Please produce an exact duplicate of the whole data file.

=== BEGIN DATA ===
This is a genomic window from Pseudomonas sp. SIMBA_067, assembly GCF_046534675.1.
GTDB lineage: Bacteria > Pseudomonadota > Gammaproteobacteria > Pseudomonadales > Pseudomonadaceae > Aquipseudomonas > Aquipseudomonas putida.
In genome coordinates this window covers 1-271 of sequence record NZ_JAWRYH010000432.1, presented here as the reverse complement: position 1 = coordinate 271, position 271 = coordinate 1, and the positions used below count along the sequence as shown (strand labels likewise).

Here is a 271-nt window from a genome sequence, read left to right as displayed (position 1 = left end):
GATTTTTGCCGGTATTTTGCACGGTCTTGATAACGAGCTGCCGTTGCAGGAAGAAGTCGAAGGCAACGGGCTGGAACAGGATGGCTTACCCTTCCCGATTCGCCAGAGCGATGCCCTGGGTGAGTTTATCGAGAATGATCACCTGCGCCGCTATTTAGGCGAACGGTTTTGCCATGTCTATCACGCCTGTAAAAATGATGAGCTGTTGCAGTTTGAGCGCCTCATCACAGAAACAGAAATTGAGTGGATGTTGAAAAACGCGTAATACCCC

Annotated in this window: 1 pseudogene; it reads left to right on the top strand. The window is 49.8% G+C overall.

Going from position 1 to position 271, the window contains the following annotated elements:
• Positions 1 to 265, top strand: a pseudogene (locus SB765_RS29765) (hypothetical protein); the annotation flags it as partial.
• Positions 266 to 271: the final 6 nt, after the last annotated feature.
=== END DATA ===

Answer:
This is a genomic window from Pseudomonas sp. SIMBA_067, assembly GCF_046534675.1.
GTDB lineage: Bacteria > Pseudomonadota > Gammaproteobacteria > Pseudomonadales > Pseudomonadaceae > Aquipseudomonas > Aquipseudomonas putida.
In genome coordinates this window covers 1-271 of sequence record NZ_JAWRYH010000432.1, presented here as the reverse complement: position 1 = coordinate 271, position 271 = coordinate 1, and the positions used below count along the sequence as shown (strand labels likewise).

Here is a 271-nt window from a genome sequence, read left to right as displayed (position 1 = left end):
GATTTTTGCCGGTATTTTGCACGGTCTTGATAACGAGCTGCCGTTGCAGGAAGAAGTCGAAGGCAACGGGCTGGAACAGGATGGCTTACCCTTCCCGATTCGCCAGAGCGATGCCCTGGGTGAGTTTATCGAGAATGATCACCTGCGCCGCTATTTAGGCGAACGGTTTTGCCATGTCTATCACGCCTGTAAAAATGATGAGCTGTTGCAGTTTGAGCGCCTCATCACAGAAACAGAAATTGAGTGGATGTTGAAAAACGCGTAATACCCC

Annotated in this window: 1 pseudogene; it reads left to right on the top strand. The window is 49.8% G+C overall.

Going from position 1 to position 271, the window contains the following annotated elements:
• Positions 1 to 265, top strand: a pseudogene (locus SB765_RS29765) (hypothetical protein); the annotation flags it as partial.
• Positions 266 to 271: the final 6 nt, after the last annotated feature.